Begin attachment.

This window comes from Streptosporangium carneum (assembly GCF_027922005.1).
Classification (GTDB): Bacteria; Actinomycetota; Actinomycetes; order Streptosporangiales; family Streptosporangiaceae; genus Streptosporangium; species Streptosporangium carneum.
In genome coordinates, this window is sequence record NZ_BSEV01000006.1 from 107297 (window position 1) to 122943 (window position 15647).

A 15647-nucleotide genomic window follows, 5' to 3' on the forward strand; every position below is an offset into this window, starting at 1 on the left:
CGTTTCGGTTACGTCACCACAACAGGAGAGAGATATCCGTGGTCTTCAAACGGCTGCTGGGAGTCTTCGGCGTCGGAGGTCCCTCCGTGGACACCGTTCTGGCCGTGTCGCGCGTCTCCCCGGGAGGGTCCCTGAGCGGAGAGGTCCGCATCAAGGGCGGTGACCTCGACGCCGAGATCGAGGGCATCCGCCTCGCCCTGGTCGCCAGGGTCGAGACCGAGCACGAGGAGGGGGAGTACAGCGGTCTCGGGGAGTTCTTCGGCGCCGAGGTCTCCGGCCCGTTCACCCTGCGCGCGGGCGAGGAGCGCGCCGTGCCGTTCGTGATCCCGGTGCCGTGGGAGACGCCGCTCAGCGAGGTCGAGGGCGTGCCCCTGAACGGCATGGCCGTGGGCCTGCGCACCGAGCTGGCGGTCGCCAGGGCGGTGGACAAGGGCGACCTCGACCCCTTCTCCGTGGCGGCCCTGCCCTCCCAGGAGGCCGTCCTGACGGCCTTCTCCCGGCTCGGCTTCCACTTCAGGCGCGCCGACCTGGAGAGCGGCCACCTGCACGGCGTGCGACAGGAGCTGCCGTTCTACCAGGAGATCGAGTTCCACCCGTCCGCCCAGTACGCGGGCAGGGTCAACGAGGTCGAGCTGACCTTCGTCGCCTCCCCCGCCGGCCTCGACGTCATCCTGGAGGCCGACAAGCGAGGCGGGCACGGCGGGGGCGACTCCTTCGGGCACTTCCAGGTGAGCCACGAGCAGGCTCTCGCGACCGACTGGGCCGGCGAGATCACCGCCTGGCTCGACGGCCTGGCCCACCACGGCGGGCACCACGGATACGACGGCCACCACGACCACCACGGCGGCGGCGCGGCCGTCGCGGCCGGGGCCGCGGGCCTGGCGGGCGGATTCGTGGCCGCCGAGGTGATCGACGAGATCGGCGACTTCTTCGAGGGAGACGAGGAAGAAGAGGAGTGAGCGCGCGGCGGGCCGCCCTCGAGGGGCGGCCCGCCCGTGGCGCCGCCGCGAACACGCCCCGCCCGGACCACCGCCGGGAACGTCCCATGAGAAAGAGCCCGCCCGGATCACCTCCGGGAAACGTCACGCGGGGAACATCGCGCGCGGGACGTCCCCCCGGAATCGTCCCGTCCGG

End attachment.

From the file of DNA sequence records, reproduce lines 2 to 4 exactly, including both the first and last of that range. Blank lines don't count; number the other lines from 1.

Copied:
Classification (GTDB): Bacteria; Actinomycetota; Actinomycetes; order Streptosporangiales; family Streptosporangiaceae; genus Streptosporangium; species Streptosporangium carneum.
In genome coordinates, this window is sequence record NZ_BSEV01000006.1 from 107297 (window position 1) to 122943 (window position 15647).

A 15647-nucleotide genomic window follows, 5' to 3' on the forward strand; every position below is an offset into this window, starting at 1 on the left: